PETALING JAYA: Bus operators have called for the government to pay for the training of bus drivers from the B40 lower-income group, in view of a driver shortage.
Ashfar Ali, president of the Pan Malaysian Bus Operators Association, proposed that the scheme be included in the 2024 federal budget expected to be tabled in Parliament on Oct 13.
“We propose a new scheme offering free training to potential bus or lorry drivers from the B40 group who are 21 years old or older.
“Under this scheme, the government will cover the total cost of RM3,000 for obtaining both the Class E licence and the public service vehicle licence,” said Ashfar.
In view of the calls to promote advanced green technology, he proposed that financial incentives be provided for the purchase of electric bus vehicles, components, and related infrastructure.
Cabbies left out of aid scheme
Taxi operators have called for measures to streamline taxi services and ensure they have a place in future transport blueprints, given the rise of e-hailing services..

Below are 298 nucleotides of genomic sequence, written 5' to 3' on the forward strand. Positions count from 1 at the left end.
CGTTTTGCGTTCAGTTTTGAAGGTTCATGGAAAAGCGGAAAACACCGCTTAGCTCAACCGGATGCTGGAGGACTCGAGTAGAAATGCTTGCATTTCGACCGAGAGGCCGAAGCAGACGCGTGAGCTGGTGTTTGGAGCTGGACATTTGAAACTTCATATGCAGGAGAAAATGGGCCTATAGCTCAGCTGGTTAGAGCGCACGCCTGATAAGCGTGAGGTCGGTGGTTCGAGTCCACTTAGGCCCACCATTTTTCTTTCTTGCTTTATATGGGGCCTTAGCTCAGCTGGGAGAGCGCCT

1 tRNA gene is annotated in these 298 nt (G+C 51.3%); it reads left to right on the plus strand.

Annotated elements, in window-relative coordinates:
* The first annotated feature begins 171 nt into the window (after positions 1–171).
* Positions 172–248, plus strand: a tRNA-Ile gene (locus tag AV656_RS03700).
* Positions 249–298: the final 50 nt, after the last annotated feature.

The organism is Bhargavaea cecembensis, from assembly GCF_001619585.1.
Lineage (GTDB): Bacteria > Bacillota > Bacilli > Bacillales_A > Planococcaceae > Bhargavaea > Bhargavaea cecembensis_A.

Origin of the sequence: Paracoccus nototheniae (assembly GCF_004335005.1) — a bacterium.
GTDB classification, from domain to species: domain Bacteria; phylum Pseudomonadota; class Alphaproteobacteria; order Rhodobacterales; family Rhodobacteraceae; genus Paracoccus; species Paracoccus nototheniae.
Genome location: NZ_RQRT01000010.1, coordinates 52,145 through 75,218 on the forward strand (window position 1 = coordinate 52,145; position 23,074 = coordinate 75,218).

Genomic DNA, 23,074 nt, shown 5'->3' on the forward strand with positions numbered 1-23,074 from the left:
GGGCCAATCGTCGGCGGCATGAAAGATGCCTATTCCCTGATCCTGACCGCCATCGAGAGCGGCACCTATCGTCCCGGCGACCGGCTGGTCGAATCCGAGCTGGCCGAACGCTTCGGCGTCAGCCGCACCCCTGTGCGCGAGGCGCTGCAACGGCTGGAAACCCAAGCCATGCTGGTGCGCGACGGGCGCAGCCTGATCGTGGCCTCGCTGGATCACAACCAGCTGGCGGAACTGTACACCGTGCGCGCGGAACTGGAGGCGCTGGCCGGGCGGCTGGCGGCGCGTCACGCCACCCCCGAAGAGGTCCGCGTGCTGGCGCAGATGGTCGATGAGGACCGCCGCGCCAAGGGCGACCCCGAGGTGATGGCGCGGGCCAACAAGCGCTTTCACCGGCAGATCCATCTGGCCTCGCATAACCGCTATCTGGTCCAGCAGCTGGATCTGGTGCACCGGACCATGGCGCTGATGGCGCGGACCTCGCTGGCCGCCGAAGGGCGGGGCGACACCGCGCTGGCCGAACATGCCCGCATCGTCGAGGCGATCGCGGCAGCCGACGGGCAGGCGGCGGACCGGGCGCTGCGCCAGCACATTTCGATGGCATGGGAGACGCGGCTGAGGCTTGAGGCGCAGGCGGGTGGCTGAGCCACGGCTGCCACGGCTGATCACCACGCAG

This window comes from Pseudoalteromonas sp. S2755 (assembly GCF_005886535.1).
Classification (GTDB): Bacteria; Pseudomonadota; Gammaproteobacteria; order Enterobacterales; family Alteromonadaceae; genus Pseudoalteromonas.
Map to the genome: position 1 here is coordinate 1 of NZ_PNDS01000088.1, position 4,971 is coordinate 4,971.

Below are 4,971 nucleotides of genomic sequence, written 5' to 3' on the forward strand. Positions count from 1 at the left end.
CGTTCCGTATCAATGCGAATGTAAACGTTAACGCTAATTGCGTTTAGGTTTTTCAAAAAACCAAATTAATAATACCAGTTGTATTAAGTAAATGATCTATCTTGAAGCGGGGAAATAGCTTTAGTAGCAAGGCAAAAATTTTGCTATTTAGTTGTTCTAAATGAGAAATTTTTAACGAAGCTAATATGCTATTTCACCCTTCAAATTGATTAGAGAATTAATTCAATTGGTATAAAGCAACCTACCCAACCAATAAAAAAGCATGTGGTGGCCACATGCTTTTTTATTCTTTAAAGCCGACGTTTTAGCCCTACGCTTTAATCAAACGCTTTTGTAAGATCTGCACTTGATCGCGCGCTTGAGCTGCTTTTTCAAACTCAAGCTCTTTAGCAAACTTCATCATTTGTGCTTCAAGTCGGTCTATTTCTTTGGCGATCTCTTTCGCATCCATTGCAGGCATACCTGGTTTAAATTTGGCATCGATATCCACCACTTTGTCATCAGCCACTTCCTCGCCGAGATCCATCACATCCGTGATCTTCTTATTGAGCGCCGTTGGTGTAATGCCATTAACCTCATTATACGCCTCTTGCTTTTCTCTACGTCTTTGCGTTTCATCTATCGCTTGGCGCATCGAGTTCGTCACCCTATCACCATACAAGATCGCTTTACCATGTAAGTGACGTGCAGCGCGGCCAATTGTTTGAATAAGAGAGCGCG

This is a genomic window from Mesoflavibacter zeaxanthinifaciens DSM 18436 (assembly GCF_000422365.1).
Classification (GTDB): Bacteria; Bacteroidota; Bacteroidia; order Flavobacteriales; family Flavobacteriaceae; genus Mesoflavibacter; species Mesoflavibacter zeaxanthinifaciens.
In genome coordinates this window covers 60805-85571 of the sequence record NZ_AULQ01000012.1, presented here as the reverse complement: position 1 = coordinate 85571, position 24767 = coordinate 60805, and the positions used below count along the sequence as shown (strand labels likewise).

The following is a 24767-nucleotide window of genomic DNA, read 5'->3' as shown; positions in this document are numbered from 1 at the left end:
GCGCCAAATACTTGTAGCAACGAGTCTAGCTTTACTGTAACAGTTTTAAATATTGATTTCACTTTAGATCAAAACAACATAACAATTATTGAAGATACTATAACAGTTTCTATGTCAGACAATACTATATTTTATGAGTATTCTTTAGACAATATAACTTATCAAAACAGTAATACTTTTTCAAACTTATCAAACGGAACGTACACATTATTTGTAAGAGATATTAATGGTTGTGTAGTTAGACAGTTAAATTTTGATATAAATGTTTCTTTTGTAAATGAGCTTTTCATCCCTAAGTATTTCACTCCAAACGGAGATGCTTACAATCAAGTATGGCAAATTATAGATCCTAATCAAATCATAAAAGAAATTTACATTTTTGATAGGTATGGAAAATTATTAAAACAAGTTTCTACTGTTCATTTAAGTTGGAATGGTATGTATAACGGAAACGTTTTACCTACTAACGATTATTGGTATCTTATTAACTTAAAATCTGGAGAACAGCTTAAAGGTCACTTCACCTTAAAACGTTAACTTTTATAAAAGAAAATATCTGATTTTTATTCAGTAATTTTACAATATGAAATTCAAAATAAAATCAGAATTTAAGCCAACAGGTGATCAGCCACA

Kamarudin Hussain, president of Gabungan Teksi SeMalaysia, said: “The transport ministry’s failure to solve the problem between us and e-hailing operators has left us still unable to stand on our own two feet.
“We are struggling due to the rising cost of goods, despite being able to work and secure passengers.”
He called for the government aid scheme Geran Khas Prihatin to remove the requirement of registration with the Companies Commission of Malaysia.
He said nearly 20,000 taxi drivers were left at a disadvantage because of the requirement.
“It’s not right for support to be tied to company registration since not every taxi driver has one,” he said.
He urged the government to base the aid on the possession of a taxi driver’s card, which he said was a more precise reference.